According to our guru:
This is an area which one would suspect has great potential for the future. We keep hearing about the aging population – more and more people with time and money on their hands looking for something to do. They’re less likely to be physically capable of taking up basketball, ice-hockey or football… but want a challenging and social ’sporting’ environment. Plus take into account the benefits of chess; slowing dementia, preventing Alzheimer’s, keeping the mind active, combating depression etc.
But to promote chess, I've got another idea. Actually, I borrow it from the May 1951 issue of Chess World. A ball. You know, dancing. These events were apparently once regular fixtures on the chess calendar. Hard to believe.
A certain Denis Howard wrote in.
Older hands say that he former chess balls in Sydney were memorable events - the sort any player of dancing age (15 to 80) could not bear to think of having missed - but the organisers are confident of eclipsing even those efforts in splendour and jollity.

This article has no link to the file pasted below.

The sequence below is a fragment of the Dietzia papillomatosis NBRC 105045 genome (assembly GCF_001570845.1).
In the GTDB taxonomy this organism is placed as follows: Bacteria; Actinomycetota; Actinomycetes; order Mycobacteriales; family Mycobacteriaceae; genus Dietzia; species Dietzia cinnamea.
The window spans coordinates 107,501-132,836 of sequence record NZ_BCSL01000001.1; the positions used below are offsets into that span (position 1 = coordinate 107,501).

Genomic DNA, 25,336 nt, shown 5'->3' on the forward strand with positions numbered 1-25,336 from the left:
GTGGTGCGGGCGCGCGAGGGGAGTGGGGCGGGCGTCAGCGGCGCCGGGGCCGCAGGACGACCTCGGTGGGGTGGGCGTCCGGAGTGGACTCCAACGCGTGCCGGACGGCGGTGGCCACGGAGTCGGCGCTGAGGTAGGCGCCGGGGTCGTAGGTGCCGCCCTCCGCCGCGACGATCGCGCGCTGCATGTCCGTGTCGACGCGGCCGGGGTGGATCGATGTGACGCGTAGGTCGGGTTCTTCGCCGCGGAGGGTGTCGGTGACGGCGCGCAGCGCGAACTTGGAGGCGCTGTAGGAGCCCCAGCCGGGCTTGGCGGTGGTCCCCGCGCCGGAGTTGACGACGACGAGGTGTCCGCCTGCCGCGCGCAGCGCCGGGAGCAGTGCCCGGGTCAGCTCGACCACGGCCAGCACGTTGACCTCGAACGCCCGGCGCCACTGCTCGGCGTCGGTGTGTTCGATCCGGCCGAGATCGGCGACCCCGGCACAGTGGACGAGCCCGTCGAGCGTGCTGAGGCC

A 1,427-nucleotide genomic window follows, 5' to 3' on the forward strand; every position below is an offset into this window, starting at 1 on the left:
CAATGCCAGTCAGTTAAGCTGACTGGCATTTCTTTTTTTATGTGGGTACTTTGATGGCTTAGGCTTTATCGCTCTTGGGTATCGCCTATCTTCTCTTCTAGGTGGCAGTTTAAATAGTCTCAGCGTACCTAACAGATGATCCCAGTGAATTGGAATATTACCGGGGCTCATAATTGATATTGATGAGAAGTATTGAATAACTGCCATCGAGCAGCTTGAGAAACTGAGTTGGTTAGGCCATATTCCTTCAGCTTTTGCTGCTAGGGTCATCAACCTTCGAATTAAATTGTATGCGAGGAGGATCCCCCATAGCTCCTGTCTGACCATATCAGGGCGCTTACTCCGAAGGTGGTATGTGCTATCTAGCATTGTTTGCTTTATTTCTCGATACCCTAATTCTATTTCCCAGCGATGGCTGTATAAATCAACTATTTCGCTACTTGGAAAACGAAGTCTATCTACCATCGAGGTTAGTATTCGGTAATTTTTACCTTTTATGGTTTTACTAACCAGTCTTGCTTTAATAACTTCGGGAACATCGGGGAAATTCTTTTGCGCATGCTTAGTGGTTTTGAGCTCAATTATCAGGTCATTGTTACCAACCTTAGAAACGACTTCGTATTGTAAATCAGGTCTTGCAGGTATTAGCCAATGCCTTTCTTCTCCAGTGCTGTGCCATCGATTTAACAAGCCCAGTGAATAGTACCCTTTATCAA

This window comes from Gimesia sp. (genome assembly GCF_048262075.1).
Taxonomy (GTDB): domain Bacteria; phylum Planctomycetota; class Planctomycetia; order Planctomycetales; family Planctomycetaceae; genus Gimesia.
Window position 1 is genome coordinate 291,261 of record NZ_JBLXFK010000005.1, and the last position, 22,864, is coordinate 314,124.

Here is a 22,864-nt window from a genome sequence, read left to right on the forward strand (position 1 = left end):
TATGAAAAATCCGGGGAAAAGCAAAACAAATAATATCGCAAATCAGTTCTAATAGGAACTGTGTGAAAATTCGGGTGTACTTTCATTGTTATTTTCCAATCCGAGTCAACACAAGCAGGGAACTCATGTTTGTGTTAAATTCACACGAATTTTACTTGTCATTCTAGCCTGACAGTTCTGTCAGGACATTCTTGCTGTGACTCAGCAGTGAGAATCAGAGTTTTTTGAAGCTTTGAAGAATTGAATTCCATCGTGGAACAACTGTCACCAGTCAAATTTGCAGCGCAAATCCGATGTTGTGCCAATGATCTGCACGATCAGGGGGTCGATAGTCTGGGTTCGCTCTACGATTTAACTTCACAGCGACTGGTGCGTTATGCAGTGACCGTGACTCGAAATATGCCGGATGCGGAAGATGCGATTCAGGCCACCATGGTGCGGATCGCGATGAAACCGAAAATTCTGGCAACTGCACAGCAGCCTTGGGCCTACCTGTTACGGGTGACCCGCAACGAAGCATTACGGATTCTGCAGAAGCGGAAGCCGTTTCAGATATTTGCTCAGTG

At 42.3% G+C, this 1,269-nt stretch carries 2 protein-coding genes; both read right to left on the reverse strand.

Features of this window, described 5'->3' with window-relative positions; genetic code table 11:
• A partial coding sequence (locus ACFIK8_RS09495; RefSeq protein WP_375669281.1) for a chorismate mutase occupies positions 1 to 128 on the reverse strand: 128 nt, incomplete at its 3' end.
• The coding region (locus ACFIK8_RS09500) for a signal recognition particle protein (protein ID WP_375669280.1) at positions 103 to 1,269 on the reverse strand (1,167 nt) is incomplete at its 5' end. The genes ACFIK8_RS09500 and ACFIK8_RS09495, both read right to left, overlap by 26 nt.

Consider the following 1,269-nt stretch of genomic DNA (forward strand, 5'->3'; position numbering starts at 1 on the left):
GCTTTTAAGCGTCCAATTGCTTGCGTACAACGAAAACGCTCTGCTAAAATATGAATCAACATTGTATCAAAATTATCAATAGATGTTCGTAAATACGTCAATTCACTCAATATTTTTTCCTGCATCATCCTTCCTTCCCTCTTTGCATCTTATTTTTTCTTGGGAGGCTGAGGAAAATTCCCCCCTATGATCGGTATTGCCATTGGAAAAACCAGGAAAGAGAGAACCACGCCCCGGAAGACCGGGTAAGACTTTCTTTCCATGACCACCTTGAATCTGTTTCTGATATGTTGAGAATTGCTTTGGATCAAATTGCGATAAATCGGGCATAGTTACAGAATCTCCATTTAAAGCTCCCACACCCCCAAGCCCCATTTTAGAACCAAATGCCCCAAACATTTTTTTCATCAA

All players who swing the light fantastic are requested to arrange parties - chiefly of non-players of course, but it is hoped that a good percentage of dinkum chessists will be present.
This will not be one of those emasculate affairs ending at midnight. Eight till one is the programme.
There you have it. Them oldies really knew how to party back in the day.